First, you can’t use something commonplace like Maggi or Nissin. It has to be a combo of Korean Chapagetti Jjajang Noodles and Neoguri Udon Type Noodles, which is a lot of noodles (they do taste and look alike to me too so I wasn’t sure why you had to use both types). And carbs. And calories. I found Neoguri Udon Type Noodles at NTUC but had to settle for a more generically named Korean Jjajang Noodles (pictured above). And just in case you still haven’t got the plot by now, ram-don is a portmanteau: cue ramen and udon.
Now, if you read the many recipes online, some tell you to pan-fry the seasoning powders from both noodles, others tell you to make a soup from the udon seasoning and yet some others tell you to pour either seasoning directly onto the cooked noodles.
And since each type of noodles comes with two packets of seasonings, things can get really confusing, especially if you’ve gone from hungry to hangry.
I dunked both sets of noodles into boiling water, drained them with a sieve, poured all the seasoning contents into a bowl, added some of the boiling water into this, threw in all the cooked noodles, and gave everything a good toss. The Jjajang Noodles seasoning turned the noodles a sooty black and made them smell like a much more fragrant and delish version of Indomie.
More confusion: the Neoguri Udon Type Noodles is meant to be eaten in a spicy soup and has a sachet of soup base powder. So I made an instant soup out of that and left it aside, not knowing what to do with it since I didn’t recall a scene of Mrs Park sipping on any spicy soup.
What she did do, though, was to ask for atas sirloin on her ram-don (pictured above). Director Bong had wanted to use this detail to show how only the very moneyed could afford to pair expensive beef with something as pedestrian as instant noodles (you know how only rich people can wear a Chanel tweed jacket with Uniqlo jeans?). And somehow, someone with a lot of time or/and beef knowledge out there found that the beef used in the movie is premium Hanwoo beef.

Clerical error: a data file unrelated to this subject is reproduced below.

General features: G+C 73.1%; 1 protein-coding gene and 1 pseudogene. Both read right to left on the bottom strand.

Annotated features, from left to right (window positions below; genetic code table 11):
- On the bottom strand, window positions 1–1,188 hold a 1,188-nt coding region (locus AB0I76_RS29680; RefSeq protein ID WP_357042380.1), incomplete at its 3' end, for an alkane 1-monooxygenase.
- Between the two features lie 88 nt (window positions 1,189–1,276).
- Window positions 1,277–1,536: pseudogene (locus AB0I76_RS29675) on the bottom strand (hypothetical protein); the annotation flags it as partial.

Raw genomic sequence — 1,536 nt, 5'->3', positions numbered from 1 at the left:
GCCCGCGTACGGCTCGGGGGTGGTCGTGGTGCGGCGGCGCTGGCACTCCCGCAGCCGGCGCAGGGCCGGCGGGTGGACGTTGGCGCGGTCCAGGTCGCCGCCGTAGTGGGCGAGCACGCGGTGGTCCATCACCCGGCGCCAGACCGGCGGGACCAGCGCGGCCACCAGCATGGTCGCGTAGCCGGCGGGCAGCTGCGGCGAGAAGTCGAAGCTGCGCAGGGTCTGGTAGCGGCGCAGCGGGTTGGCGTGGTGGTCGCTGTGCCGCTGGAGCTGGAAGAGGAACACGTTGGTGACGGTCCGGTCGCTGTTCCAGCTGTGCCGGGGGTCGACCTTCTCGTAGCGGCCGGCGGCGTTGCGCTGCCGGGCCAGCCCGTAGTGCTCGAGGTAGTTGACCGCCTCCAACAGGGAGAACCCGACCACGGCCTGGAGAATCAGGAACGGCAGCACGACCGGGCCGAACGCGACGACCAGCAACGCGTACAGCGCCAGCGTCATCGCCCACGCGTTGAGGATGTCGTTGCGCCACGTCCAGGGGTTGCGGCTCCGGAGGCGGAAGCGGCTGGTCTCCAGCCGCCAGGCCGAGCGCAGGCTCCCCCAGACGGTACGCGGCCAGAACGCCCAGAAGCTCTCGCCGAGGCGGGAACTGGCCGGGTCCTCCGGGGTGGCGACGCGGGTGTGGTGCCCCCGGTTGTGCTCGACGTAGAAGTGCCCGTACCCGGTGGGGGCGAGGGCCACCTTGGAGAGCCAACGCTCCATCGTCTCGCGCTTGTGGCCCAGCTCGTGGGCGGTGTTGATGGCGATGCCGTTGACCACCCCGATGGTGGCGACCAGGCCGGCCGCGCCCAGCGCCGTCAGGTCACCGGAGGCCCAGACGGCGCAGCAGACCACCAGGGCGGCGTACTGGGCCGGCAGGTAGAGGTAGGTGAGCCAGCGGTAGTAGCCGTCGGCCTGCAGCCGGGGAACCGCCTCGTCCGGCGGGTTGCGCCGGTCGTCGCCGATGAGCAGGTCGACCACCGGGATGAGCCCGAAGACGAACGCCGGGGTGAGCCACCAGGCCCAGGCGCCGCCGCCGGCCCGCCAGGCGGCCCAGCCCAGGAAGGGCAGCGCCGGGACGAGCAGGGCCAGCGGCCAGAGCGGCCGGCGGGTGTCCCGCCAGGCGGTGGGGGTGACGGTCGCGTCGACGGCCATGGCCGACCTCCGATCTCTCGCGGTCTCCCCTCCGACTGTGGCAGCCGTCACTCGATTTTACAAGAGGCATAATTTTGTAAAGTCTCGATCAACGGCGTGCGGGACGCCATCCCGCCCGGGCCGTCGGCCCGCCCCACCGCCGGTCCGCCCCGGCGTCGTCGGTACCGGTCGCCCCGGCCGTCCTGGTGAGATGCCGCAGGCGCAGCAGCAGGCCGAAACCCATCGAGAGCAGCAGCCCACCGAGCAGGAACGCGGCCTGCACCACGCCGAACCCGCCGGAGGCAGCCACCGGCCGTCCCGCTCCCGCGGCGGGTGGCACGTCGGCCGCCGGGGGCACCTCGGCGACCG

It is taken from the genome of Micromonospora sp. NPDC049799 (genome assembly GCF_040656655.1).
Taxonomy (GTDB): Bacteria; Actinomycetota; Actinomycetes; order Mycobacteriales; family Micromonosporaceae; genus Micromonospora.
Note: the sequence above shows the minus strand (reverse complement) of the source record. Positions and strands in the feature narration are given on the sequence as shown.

Me? I just used ready-sliced, no-brand, low-grade “beef made for stir-fry”. This doesn’t have exquisite marbling or a natural fatty taste so I marinated the slices in fish sauce, black pepper, salt flakes and sesame oil before searing them. Then I decided ram-donly to soak the beef into that bowl of spicy soup from the Neoguri Udon Type Noodles before plating the meat. I also added a fried egg because everything was looking too brown and drab. I know, I’m shallow like that.
So, did my ram-don turn out looking like the one you drooled over in "Parasite"?
I’m not going to lie. And your eyes won’t, too. Mine looked more japalang than jjapaguri. But it sure tasted yummy, thanks to the juices seeping out from the beef. I think one of the main culinary takeaways from this ram-don hype for most of us is, it’s pan-fried beef – and, gasp, not luncheon meat – that can really elevate your instant noodles.
The Kims propagated #fakeittillyoumakeit(intosomeone’shome). I’ll stick with #fakeittillyoucookandeatit then. But still, I hope I won’t be tasked to make and write about those open-fire-roasted clams from "Crash Landing On You".